The chapter on the creation of the Printing Press was about the time when printed information became available to the entire world, information formerly accessible only to Church, Wealth and Monarchy (one and the same). The result is a still evolving revolution in various degrees, and weakening of the three-in-one powers. Only Wealth seems still healthy; yet for how long? Perhaps we shall see. Many grotesquely wealthy people are divesting through charity already, aware that their life is finite, and wealth is anathematic when hundreds of millions of people, whose voices, unheard light years distant, are now loud and clear on Social Media.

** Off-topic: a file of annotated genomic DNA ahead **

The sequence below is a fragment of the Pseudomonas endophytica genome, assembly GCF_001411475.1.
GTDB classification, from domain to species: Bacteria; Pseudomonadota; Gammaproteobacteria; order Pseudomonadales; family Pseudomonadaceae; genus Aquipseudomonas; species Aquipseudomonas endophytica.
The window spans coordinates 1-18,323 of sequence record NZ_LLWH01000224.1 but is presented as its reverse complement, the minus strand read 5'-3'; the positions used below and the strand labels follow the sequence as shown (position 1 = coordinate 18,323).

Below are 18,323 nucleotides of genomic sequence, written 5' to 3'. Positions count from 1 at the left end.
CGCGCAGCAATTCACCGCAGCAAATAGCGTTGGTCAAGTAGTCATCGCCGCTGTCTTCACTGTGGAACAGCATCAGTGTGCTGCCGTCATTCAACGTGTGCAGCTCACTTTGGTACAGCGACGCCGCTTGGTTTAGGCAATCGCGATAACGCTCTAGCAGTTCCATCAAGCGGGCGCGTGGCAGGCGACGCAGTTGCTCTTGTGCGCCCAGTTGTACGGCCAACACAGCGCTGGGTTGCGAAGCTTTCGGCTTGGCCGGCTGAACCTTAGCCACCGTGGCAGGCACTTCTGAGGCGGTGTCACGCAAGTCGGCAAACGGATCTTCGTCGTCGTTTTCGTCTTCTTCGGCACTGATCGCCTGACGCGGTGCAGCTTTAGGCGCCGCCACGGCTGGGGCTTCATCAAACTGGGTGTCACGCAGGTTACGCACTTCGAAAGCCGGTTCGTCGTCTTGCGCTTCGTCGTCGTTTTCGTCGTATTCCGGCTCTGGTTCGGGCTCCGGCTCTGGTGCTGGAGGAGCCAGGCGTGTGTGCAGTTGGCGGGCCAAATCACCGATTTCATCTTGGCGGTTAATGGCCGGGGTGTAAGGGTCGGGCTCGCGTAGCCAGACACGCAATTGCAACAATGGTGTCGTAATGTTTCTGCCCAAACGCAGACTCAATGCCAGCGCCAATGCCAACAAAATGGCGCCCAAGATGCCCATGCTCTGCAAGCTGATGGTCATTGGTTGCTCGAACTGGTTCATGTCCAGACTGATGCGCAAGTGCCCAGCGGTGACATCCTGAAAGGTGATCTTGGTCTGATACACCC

The chapter on information is still being written but, Ready or not, Social Media is here now, vital and alive, making books, magazines, and TV Old Media; still of interest but mainly in retrospect. We might have noticed the change when Talk Radio heralded new media, but was less interactive. Social Media, in countries where not suppressed, is egalitarian, and remains in the hands of the limitless number of individuals whose collective voice is very loud even though each one by itself is– pipsqueak– unless it goes ‘viral’. That Info-genie, is out of the bottle; it’s body is made up of various aspects of the internet, browsers, email, skype etc.; social media is its mind and voice, where live information is instantly available to almost anyone, anywhere. Any image, any idea, can spread in minutes around the globe. Any single voice can be heard. Meanwhile traditional top down sources of information shrivel , snivel, and fail: newspapers shrink to the size of circulars, sirviving on snippets of local news, and remunerative misleading medical or cure-all ads. Information offered on TV remains stale, dull, repetitive, and uniform; talking heads are entertainers on the order of professional wrestlers or football players, but less entertaining; some are serial sexual predators, violent scofflaws and drug users, yet they foppishly foist political views on viewers who turn to free media, social media. However we face a tsunami of information which creates chaos, both internal and societal. We are unable to evaluate, filter and sort it all. And until we are able to live wisely, and adapt, or create new ways of dealing with all this information, we are likely to remain factionalized, frustrated, fragile, and furious.